Spread of Revolution

February 2, 2011 § Leave a comment

Political Map of North Africa and the Middle East

Protests in Tunisa inspired the ongoing Egyptian protests, and protests in Egypt inspired protesters in Yemen. Could neighboring Libya be next? Protests have been largely fueled by the Arab world’s youth, angry at the lack of economic opportunity available to them. The protests ousted Tunisian President Zine El Abidine Ben Ali. Egypt’s President Hosni Mubarak replaced his cabinet and agreed not to step down after the September 2011 elections and Yemen’s President Ali Abdullah Saleh announced he would not seek reelection in 2013, but both of these seem to be falling short of the popular demands. Meanwhile, King Abdullah II of Jordan dismissed his government and appointed a new Prime Minister on Tuesday, perhaps in a bid to get ahead of any possible protests there.

The events in Egypt are being compared to the 1979 Revolution in Iran and the “People’s Power” movement against Marcos in the Philippines in 1986. No matter what the outcome, this is going to have a dramatic impact on the course of world events from here on out.



The Latest from Tunisia

January 22, 2011 § 1 Comment

Map of Tunisia published in CIA World Factbook and used under a CC License

Tunisian Prime Minister Mohamed Ghannouchi said he would step down and make way for democratic elections. Ghannouchi took over when President Zine al-Abedine Ben Ali fled Tunisa for Saudi Arabia January 14th under pressure from protesters. Protests began when a young man set himself on fire on December 17th when town officials prevented him from selling vegetables in town. This set off a protest about unemployment, which spread quickly across the country, thanks in part to social media. The violent response from the authorities, with 78 people killed, only made things worse.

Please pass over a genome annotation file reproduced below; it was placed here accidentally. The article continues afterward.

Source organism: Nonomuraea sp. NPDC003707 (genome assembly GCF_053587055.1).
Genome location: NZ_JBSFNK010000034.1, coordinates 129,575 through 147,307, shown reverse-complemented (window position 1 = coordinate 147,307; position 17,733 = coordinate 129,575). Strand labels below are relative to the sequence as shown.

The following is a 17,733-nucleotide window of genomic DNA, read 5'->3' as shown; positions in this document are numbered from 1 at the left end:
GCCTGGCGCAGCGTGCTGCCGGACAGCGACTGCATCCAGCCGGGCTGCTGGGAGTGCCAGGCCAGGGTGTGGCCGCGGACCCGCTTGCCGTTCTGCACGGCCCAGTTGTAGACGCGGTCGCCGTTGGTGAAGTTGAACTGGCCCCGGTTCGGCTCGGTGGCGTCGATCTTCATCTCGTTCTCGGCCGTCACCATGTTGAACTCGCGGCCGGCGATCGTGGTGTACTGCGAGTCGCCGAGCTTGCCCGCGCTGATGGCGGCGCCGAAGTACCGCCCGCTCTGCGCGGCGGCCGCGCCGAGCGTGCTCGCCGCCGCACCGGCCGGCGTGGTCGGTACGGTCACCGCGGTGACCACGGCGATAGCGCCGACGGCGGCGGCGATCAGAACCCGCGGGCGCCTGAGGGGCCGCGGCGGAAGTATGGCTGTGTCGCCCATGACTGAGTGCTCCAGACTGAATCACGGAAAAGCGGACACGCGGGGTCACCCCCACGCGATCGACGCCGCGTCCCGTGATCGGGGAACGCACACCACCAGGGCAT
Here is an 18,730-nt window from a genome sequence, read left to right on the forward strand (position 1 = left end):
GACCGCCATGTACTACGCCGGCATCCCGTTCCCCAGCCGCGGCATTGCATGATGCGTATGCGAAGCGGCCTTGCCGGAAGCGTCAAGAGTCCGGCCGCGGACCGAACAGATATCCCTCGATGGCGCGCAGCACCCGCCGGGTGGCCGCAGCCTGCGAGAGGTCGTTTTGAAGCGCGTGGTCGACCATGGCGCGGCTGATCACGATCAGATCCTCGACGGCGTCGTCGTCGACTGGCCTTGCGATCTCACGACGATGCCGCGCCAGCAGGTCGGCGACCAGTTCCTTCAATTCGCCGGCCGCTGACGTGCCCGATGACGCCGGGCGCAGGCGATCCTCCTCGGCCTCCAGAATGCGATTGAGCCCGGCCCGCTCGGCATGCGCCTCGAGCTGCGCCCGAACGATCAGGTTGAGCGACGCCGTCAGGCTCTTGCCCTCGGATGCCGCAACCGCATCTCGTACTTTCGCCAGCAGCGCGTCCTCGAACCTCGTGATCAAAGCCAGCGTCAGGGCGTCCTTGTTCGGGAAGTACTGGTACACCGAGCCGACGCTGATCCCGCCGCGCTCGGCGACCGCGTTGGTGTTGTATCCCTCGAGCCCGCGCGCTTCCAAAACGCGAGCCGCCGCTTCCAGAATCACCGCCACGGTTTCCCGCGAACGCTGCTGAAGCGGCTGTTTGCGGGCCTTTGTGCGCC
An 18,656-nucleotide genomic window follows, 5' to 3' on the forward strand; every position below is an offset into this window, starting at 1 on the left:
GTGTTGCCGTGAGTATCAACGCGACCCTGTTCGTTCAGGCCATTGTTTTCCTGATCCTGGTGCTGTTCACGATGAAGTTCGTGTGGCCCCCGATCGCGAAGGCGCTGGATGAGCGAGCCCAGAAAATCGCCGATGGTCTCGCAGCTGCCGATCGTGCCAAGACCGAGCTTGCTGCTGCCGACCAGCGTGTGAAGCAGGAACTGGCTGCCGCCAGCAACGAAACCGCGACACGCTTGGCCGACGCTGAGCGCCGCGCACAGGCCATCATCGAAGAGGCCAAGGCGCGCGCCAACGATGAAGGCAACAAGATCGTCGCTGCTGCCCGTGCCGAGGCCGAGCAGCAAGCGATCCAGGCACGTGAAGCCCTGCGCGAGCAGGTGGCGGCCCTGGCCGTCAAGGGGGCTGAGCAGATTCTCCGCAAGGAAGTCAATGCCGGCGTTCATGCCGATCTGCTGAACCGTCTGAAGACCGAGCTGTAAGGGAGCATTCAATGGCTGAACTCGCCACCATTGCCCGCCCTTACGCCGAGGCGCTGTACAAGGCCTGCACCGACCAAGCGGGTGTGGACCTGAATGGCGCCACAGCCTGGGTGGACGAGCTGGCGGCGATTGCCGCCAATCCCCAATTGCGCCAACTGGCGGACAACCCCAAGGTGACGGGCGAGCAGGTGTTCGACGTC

President Ben Ali had been hailed as the country’s savior when he kept the country from civil war in 1987. He spoke about individual liberties, but soon engaged in intense political oppression to keep any opposition parties from every gaining power. He did not allow anyone to complain against the government. During most of this time, Tunisia’s economy continued to grow and it wasn’t until the recent frustrations over unemployment and prices that frustrations boiled over and revolt was sparked. The Jihadists had nothing to do with this revolution. Secular opposition parties as well as Muslim parties were oppressed under Ben Ali’s regime, but it was the average citizens who started protests, upset at the economy and the violence of authorities.

Peter Beinart of the Daily Beast says that the case of Tunisia shows that democracy can spread without American influence, and Foreign Policy profiles 5 Middle Eastern countries it considers “ripe for Revolution.” Travel writer Judie Feinn says that, once things calm down, you should definitely put Tunisia on your list of places to visit.

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